A126.96.36.199.2. Warmup or Holding Pad. The warmup or holding pad is a paved area adjacent
to the taxiway and the runway end. It provides a means of bypassing aircraft being held at the
runway end for various reasons. For detailed design and siting criteria, see Chapter 6.
A188.8.131.52.3. Arm/Disarm Pad. Arm/disarm pads are used for arming aircraft just before
takeoff and for disarming weapons retained or not expended upon the aircraft's return. For
detailed siting criteria and other information, see Chapter 6. When a personnel shelter is
required, it is considered a part of the arm/disarm complex and must be sited to provide
minimum wingtip clearance for the adjacent pavement type (taxiway or taxilane) and according
to explosives quantity-distance criteria as discussed in Attachment 10 and AFMAN 91-201.
A184.108.40.206.4. Helicopter Autorotation Lanes (also called "Slide Areas" or Skid Pads"). Such
lanes may be sited on or between active runways without a waiver. Ensure they are sited to
prevent conflicts in operations (safety clearance zones must not overlap operational areas that
will be used simultaneously).
A220.127.116.11.5. Vehicle Control Signs and Traffic Lights (Frangible and Non-Frangible). These
signs and lights provide drivers with guidance on traffic routes, service yard areas, and similar
places. They provide warning information at runway and taxiway crossings and other
hazardous points. Vehicle control signs and traffic lights may be located on the airfield
movement area (including apron) without a waiver to criteria. However, a traffic engineering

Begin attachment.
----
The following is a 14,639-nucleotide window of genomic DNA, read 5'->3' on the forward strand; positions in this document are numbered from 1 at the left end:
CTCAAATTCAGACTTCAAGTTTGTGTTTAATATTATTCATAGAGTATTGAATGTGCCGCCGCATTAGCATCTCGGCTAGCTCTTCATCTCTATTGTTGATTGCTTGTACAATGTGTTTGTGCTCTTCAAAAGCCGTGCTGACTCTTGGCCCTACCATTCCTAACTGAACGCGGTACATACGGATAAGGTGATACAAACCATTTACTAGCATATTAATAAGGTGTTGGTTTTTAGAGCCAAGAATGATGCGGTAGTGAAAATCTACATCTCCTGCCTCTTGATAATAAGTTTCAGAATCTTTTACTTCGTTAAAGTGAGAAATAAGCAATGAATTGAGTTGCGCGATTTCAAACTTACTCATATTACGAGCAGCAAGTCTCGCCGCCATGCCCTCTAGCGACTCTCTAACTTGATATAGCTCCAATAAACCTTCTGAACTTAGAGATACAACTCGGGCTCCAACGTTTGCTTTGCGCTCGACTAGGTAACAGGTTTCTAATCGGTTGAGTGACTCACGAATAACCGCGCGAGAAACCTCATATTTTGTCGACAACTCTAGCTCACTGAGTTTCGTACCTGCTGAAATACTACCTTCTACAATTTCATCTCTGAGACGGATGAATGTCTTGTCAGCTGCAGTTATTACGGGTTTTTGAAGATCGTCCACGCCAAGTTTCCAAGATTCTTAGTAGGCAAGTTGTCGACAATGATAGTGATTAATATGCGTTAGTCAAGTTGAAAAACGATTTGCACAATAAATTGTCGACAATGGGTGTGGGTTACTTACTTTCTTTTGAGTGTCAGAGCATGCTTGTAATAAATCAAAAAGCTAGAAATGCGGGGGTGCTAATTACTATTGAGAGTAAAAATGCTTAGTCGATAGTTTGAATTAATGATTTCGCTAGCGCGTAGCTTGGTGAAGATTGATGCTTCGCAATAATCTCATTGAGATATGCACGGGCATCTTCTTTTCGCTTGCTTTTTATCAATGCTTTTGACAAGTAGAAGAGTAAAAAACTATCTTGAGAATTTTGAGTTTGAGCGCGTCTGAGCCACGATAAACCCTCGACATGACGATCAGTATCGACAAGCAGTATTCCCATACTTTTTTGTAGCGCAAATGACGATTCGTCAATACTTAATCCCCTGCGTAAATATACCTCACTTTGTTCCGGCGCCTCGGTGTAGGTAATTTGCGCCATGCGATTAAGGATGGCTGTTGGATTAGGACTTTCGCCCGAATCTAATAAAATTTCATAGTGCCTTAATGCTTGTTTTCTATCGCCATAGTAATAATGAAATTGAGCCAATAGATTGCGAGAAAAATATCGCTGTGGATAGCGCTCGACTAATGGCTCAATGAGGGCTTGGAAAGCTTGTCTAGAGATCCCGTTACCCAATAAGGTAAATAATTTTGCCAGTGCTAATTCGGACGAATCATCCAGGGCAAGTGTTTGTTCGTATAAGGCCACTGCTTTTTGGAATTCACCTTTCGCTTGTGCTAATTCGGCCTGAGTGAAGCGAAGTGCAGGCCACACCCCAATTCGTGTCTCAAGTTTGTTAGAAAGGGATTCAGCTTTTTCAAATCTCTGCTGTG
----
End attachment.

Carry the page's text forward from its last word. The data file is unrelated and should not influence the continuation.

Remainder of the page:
study should be accomplished and coordinated with Civil Engineers, Airfield Management, and
Safety before traffic control devices are selected and installed. (Refer to Military Traffic
Management Command (MTMC) Pamphlet 55-14, Traffic Engineering for Better Signs and
Markings, for information on obtaining assistance with traffic engineering studies.) In siting
vehicle controls signs and traffic lights, make sure that they do not obstruct taxiing or towed
aircraft. Incorporate frangibility into existing designs to the maximum extent practicable by
saw-cutting wood posts on opposing sides to a depth of approximately one-third the cross
section of the post, or chain drilling metal posts to provide an intended break point near the
base. Modifications of this type must be made at a point no more than 76.2 mm (3-inches)
above grade. Incorporate more precise frangible designs as these devices are replaced. See
paragraph A18.104.22.168 for further guidance.
A22.214.171.124.6. Runway Distance Markers (Frangible). These markers are required for runways
used by jet aircraft and are recommended for runways used by propeller type aircraft. For
detailed siting and design guidance, see AFI 32-1044 and AFJMAN 32-1076.
A126.96.36.199.7. Aircraft Security System (Frangible and Non Frangible) . If a security system or
fence is approved by the Air Force for airfield security, such as the microwave fence sensor or
similar system as required by AFI 31-101, Installation Security Program, approval of the siting
by the MAJCOM operation and safety offices will allow siting the system without waiver.. No
fence shall be allowed to penetrate the Primary or Approach-Departure Clearance Surfaces
A188.8.131.52.7.1. Flightline security sensor supports originally developed for the Tactical
Area Security System (TAAS) were tested and qualified as acceptable frangible mounting
supports for various types of security sensors. These supports may be used over the entire
airfield if sited to comply with the following guidelines.
A184.108.40.206.7.1.1. Taxiways -- conformance with criteria for taxiway signs must be met
(distance and height).